100 lb. Club - Taking clothes in? A how to?
03-31-2008, 03:43 PM
Hi there ladies---
I have a question... I'm at that good but bad point where I've lost enough weight for my clothes to start looking baggy and awful... but not enough to validly go down a whole size and spend money on new clothes...
We're saving for our first home right now, plus I don't want to spend the money on a new wardrobe when I'm losing great right now and will be at LEAST one more size smaller than I am now...
I have a brand new sewing machine that I have used only once... and I am good with hand sewing.
Because I'm so tall and very busty, it's hard to find clothes that look good on my frame and I'm not willing to throw away the nice pieces I have right now.
Any hints/tips for taking in button up blouses and also dress slacks?
The arms and bust of my blouses are fine-- it's just the width like it's kinda just hanging off me... can I just close up the seam a bit on each side?
Also, with pants--- waist and length are fine... just want them to fit a little closer to the length of my body--- a little less baggy in the belly area and the width of the pants. They kinda look like pajama pants right now! Not falling off my butt, but baggy every where else.
Thanks!!!!! I have so many nice things that a quick fix would make still wearable!
(Or, does anyone know the standard cost of paying someone to take in things in a simple way like this?)
03-31-2008, 04:16 PM
Alterations aren't cheap. You could easily buy some really nice clothes at Goodwill for the price of altering one pair of pants.
here is a site that might help you http://www.instructables.com/id/Clothing-Alteration/
Don't forget to check your library for sewing and alteration books.
03-31-2008, 04:48 PM
The fact that the arms and bust of your blouse fit make an alteration pretty easy. You will just need to take in the side seams. Just taper in from where your sleeve is set in and then straight down! Hope that makes sense! Pants are harder, but you could take little tucks or darts around the waist maybe until they fit well there. That works better than taking in one big tuck, because then you've got a lumpy mess! Then there's always a belt.
03-31-2008, 04:56 PM
My big problem is pants b/c to find a nice fitting pair of TALL pants is sooo hard for cheap!!!
That's good to know that if the bust and arms are okay, the torso shouldn't be a problem. I'll have to give it a try this weekend when I get a chance!
03-31-2008, 05:43 PM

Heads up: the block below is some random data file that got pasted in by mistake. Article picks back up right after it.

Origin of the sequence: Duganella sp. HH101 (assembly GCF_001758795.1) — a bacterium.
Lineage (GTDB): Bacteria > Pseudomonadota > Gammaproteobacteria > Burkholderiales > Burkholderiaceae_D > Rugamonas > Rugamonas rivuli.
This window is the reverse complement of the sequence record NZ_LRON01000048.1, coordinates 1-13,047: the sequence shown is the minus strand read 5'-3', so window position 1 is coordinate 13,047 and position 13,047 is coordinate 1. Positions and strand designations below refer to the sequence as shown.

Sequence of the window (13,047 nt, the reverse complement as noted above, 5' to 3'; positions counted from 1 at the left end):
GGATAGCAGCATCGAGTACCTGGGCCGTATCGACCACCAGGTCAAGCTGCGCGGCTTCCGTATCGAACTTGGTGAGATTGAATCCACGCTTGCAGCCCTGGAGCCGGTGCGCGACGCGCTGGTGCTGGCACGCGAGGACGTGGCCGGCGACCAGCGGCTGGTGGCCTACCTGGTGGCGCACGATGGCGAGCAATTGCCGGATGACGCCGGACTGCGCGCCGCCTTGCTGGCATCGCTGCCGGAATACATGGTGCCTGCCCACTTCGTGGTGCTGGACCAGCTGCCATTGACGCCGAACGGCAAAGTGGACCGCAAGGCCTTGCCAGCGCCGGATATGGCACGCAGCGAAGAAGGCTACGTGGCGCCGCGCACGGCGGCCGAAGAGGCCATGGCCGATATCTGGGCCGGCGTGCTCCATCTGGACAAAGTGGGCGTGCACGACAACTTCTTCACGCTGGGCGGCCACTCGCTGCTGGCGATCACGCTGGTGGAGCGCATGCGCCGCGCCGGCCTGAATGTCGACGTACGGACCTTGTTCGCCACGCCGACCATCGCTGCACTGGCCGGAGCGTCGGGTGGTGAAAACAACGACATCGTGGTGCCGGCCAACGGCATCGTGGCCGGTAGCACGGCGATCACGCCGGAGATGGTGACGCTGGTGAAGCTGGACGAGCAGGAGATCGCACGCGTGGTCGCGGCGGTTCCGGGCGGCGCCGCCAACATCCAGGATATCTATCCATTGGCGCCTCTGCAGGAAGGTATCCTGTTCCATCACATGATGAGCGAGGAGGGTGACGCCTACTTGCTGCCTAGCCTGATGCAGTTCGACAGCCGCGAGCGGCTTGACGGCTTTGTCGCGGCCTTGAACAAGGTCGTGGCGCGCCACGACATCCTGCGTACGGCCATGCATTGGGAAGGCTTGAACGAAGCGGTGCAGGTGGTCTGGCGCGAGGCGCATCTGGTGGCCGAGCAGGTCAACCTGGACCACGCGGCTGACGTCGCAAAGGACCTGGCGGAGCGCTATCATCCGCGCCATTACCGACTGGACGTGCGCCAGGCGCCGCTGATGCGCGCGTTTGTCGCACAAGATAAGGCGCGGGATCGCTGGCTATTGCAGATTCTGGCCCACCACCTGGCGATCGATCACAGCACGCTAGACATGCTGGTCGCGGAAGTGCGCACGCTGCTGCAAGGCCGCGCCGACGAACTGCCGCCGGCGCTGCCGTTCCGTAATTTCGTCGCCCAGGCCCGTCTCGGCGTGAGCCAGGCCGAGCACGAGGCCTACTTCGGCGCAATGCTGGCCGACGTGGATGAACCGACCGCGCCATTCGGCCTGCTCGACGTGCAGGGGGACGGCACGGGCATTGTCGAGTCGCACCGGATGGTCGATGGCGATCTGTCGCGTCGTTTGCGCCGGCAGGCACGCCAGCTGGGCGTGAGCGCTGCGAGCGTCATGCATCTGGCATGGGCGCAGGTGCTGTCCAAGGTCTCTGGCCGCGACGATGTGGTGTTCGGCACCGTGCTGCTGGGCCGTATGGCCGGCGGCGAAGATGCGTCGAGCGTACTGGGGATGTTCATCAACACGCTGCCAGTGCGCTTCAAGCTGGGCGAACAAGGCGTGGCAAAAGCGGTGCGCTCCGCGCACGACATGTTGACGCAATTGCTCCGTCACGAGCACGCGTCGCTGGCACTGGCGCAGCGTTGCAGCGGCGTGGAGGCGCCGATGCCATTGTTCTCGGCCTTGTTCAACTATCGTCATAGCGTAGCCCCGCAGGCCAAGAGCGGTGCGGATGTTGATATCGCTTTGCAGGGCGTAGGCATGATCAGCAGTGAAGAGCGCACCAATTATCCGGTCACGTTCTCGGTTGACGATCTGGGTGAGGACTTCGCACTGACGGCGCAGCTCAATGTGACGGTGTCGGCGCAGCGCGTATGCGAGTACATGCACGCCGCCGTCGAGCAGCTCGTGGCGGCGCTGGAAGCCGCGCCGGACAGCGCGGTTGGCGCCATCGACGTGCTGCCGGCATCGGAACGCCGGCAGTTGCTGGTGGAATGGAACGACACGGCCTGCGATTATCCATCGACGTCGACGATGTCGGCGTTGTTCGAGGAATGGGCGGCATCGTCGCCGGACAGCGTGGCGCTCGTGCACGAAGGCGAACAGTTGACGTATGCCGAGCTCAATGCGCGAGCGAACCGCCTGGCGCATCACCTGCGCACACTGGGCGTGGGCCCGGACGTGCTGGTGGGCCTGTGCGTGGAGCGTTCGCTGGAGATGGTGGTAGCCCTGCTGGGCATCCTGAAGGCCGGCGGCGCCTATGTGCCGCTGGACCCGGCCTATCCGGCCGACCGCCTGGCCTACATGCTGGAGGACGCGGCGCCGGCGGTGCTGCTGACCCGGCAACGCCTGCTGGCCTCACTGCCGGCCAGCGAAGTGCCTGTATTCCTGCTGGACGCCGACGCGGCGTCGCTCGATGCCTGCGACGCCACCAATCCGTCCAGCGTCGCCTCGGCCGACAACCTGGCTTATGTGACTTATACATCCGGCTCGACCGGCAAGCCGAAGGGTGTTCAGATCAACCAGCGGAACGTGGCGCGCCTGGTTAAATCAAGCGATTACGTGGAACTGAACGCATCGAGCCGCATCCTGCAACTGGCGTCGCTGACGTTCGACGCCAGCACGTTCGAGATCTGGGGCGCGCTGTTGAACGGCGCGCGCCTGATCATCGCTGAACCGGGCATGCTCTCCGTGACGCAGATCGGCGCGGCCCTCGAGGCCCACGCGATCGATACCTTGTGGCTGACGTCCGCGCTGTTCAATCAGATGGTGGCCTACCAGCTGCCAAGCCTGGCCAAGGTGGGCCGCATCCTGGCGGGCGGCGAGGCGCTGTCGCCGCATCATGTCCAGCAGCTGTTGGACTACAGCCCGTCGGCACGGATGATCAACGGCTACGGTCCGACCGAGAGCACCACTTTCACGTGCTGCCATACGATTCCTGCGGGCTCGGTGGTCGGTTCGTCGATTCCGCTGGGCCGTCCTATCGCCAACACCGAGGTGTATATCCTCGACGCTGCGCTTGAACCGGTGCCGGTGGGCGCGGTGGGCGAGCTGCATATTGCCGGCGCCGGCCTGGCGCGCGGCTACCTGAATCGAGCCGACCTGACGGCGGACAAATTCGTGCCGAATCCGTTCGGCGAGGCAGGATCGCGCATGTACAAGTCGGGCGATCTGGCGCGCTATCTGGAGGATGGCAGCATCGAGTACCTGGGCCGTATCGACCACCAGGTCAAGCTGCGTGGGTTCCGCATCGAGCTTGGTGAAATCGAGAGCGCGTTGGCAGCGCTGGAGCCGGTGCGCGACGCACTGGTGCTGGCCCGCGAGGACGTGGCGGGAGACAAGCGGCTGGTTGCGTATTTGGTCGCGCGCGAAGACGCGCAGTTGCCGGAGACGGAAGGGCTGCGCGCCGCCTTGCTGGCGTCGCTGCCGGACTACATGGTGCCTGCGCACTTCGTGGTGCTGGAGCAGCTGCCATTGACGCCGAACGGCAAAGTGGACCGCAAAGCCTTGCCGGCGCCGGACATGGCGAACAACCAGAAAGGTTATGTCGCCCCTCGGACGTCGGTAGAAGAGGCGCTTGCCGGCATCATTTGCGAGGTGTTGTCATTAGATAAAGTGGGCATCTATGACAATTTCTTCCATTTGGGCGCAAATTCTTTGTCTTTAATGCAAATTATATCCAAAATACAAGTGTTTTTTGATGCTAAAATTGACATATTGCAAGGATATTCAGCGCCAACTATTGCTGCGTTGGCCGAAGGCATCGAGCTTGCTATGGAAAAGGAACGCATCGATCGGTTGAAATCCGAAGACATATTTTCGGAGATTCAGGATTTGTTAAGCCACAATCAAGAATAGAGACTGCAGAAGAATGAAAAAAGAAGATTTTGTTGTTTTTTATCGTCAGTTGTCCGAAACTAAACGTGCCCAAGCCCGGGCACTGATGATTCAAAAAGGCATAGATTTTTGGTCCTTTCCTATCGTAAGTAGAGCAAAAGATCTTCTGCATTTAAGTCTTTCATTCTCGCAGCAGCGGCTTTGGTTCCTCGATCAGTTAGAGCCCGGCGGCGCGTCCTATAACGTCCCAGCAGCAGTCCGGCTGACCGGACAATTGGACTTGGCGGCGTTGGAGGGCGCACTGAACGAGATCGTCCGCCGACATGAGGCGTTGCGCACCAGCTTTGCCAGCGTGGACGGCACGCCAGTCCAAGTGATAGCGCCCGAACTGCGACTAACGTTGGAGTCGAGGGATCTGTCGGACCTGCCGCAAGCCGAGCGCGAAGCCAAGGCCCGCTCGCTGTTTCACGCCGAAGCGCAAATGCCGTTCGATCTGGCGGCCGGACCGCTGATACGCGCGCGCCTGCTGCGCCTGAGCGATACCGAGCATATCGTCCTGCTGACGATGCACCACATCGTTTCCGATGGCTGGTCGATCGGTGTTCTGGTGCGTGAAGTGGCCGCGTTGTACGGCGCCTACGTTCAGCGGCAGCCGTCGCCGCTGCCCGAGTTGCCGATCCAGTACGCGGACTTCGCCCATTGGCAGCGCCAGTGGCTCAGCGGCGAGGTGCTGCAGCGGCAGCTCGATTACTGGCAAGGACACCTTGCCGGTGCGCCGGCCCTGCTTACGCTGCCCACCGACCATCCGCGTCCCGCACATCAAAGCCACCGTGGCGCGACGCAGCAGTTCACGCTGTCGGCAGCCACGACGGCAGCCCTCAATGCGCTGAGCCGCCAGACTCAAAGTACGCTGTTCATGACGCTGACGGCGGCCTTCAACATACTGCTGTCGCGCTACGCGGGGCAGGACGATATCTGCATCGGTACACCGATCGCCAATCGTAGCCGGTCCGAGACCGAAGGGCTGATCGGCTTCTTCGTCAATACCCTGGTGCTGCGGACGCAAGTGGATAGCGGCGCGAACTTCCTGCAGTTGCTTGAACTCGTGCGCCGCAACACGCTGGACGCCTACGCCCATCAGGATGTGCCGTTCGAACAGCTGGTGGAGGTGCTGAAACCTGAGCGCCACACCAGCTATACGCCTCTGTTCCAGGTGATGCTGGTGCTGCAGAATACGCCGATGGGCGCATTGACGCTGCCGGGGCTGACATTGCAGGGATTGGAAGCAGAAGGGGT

Do you just want the legs on the pants smaller?
03-31-2008, 06:03 PM
I don't sew clothes except for the occasional Halloween costume but I wanted to say CONGRATS!!! on your fantastic loss so far!! Woot!
03-31-2008, 06:21 PM
Do you just want the legs on the pants smaller?
Yeah, kinda--- I mean, I don't want them to be tapered legs, but I don't want them as "wide" as they are now.
I mean, when my legs and waist were bigger, they fit closer to my legs. Now they're too blousy and need more structure to them.
(And thank you on the congrats!!! It's been surprisingly easy thus far--- thanks to eating fruits and veggies and less processed foods--- and calorie counting on fitday-- it has truly saved me!)
03-31-2008, 06:56 PM
a hint for taking up clothes is to put them on wrong side out and then pin the seams to fit you. It will give you an idea of how much to take in and where to take them in. It would help to have someone look at your back to see if the seams could be taken in there.
03-31-2008, 07:24 PM
Hi! I spent my college years in the drama costume shop, and did LOTS of alterations. Admittedly, we weren't as worried about perfection as fashion folks, but if you are only looking to get you through this phase in your weightloss and not have to buy EVERY size you go through, that might be OK.
Unfortunately, the best alternation technique I have for slacks is to take them in at the back waist and essentially sew a new curve that forms the seat, but you said they weren't fallin off your butt, so I guess that's not helpful. Still, maybe you could have a friend help you pin that seam and see if it helps? In my experience, that alteration always improves the fall of the pant leg because it isn't sagging on the hip.
In theory you could wrip the crotch open about an inch on either side of the inseam, and then re-sew the inseams at a fixed distance from the existing seam, then sew the crotch back together. I've done this a few times for other people, but honestly legs are usually the last place I end up taking someting in. If you try this you'll probaby want to let the hems down first. Also, you can always try it out using a basting stitch on your sewing machine first before deciding to fully commit and sew, and end up cutting the extra seam allowances, if you do cut, make sure to zig zag to keep them from fraying.
Another alteration you could try (I admit I never have) is to put in a seam at the crease line on the front and back leg. I've seen some lovely high-end pants (Ann Taylor for one) that have this kind of detail, where is looks like very fine piping down the leg. To replicate the look for your purposes you would need to first sew the seam, then sew a tiny little pleat into the seam on one side (through the seam allowance on the other side I think) to create the look of the piping. Honestly, this one would take some practice, but if you've got pants that are too big to wear anymore, a sewing machine and time, what do you have to lose?
Good luck, and feel free to pm me if I can help at all.
03-31-2008, 09:58 PM
My only suggestion after Me-Amarie (who apparently is an awesome seamstress :) ) is to have someone else do the pinning for you -- I've sewn a few things for people who pinned themselves and they are usually too short/tight, etc. Also, measure, measure, measure both legs before stitching, nothing looks sillier than two different width legs!!